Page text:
A case study approach will be used because the focus will be on the Healthcare organization in which the researcher is employer.
Stephenson (2006) explains that there are various types of computer crimes and different categories of cybercriminals. The employee, or insider category of cybercriminals "tend to be disgruntled employees" who express their anger towards the company through cyber-vandalism (1). Their motive for cracking into the organisation's network, destroying data or vandalizing the corporate website invariably stem from their feelings of mistreatment or the assumption that they have not received their due appreciation and recognition. While as Stephenson (2006) asserts, it is not at all common from disgruntled employees to express their anger/dissatisfaction through acts of vandalism and cybercrime, it cannot be discounted either. The implication here is that employees are a potential threat to an organisation's network security and security mechanisms need to account for this threat through the adoption of safeguards designed to minimize, ideally eliminate, the opportunities available to employees for the engagement in cyber-attacks against their organization.
While Stephenson (2006) tended towards the minimization of the threat posed by employees to the computer and network security of their organization, numerous other sources argue that the threat is substantial. As early as 1991, Gilman indicated that the facts and figures on network security violations indicated that employees were often identified as the culprits, or as having, even unwittingly, acted as enablers. They do so through the misuse of the company's computer network and, more specifically, through the downloading of files which may contain viruses, worms and Trojan Horses (Gilman, 1991). Gilman's (1991) were confirmed more than a decade later by the FBI. A joint report issued by the FBI and the Computer security Institute indicated that the majority of network security violations suffered by U.S, corporations were either knowingly, or unknowingly, caused by insider misuse of the corporate IT system (Rola, 2002). Similarly, Symantec (2003) issued a report which stated that insider incidents accounted for over 40% of all computer and network security violations suffered by US companies and that while the majority of these incidents involved the unintentional compromising of the corporate network through system misuse, at least one-fifth of all incidents were deliberate (Symantec, 2003). On the basis of these studies, therefore, it appears that the prevalence of insider incidents makes it imperative that organizations institute mechanisms designed to control the employee-threat.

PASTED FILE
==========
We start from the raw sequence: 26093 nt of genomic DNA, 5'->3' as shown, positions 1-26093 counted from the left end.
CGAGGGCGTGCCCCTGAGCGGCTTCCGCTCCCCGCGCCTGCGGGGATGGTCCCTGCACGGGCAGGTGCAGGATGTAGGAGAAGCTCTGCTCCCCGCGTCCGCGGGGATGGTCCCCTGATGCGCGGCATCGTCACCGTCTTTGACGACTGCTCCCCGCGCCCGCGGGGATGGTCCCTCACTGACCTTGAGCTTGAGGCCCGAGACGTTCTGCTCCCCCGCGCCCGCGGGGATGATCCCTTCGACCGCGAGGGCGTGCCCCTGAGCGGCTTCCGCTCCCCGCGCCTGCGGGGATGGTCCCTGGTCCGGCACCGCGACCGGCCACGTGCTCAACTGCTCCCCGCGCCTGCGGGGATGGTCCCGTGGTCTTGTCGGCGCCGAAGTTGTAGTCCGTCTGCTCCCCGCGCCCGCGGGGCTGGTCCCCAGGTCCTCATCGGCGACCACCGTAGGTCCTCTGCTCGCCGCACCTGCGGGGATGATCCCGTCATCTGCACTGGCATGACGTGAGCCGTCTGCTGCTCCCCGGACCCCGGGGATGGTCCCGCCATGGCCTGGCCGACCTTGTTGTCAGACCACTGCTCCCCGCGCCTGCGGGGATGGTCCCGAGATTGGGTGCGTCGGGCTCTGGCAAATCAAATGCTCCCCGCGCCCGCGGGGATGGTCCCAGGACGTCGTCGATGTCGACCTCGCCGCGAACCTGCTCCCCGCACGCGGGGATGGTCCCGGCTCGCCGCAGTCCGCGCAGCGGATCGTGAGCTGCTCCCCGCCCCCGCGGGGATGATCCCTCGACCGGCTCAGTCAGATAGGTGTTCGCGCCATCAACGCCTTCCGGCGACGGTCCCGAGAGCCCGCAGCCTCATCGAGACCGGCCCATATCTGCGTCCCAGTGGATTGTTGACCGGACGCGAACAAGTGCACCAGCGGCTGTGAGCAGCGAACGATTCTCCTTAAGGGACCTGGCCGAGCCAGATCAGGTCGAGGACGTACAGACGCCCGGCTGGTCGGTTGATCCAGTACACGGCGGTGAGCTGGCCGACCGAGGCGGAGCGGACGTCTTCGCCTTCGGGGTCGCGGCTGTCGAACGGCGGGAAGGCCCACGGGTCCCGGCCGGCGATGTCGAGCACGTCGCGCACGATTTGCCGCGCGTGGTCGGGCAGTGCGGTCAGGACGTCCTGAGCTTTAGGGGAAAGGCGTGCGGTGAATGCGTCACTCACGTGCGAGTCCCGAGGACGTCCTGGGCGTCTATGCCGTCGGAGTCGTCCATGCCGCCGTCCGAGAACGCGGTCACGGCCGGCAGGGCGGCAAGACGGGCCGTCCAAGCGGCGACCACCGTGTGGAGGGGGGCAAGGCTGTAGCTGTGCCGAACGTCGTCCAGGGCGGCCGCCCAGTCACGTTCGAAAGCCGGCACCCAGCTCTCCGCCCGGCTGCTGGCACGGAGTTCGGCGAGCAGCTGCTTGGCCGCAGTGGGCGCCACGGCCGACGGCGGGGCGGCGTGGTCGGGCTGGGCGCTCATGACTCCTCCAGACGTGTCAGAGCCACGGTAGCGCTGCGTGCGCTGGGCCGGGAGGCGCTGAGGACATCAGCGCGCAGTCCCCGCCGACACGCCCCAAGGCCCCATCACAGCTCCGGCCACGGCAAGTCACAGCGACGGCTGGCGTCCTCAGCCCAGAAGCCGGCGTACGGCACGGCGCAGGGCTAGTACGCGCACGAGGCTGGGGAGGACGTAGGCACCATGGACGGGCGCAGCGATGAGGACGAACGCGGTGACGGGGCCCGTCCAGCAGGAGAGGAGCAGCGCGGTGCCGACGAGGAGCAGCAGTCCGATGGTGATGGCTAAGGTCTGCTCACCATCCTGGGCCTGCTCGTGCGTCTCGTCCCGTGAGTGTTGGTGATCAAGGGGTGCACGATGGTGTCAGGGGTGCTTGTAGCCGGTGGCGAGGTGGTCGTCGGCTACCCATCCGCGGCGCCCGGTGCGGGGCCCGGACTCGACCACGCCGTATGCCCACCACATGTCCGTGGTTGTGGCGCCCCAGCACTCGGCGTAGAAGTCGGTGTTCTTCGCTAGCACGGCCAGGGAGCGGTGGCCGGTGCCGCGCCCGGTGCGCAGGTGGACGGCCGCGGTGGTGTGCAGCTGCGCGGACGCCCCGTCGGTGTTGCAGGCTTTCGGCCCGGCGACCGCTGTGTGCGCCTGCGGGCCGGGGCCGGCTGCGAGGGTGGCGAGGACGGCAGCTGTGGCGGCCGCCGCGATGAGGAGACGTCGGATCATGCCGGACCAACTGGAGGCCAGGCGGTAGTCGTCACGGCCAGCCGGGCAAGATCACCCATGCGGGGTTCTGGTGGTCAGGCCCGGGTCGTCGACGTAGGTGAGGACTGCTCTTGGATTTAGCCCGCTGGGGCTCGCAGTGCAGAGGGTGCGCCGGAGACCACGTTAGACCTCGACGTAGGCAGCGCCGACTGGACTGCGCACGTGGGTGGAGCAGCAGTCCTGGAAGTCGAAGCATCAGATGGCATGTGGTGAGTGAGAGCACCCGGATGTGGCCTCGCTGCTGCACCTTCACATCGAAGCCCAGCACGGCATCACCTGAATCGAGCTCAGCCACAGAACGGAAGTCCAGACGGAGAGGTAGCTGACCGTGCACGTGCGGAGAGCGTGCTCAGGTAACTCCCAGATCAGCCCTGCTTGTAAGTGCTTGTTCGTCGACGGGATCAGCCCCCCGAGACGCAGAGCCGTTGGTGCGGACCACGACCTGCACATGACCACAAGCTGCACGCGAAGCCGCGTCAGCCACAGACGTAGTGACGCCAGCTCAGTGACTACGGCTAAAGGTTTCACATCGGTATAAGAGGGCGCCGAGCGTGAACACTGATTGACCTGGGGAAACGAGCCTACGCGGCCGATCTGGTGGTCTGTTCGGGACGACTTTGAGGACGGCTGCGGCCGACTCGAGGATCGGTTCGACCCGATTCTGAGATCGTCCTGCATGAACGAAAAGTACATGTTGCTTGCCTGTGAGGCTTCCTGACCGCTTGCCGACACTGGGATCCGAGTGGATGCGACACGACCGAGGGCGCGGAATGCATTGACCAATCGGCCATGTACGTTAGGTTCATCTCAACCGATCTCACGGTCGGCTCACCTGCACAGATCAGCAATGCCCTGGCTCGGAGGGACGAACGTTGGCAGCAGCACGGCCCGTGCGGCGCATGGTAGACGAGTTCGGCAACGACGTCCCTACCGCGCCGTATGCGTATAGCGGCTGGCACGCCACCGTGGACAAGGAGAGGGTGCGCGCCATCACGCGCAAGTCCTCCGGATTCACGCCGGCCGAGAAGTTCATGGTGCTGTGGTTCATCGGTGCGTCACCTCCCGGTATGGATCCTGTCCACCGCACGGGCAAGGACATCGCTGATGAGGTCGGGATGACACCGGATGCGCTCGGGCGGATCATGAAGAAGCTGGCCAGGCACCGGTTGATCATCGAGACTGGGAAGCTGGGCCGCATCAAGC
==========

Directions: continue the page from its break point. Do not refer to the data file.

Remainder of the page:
2.2 Internal Investigations
Most organizations have investigative procedures which are launched in the wake of a proven attack, or attempted attack. Kizza (2005) explains that upon the initial detection of an attack/attempted attack, it is difficult to organizations to immediately identify the source. They need to engage in trackback procedures to identify the source. Once they do, the IT department can begin to draw up conclusions regarding whether the attack was deliberate or random; how it was enabled; and whether the attacker was an insider or not. If their digital investigations reveal that the attack was enabled by employee misuse of the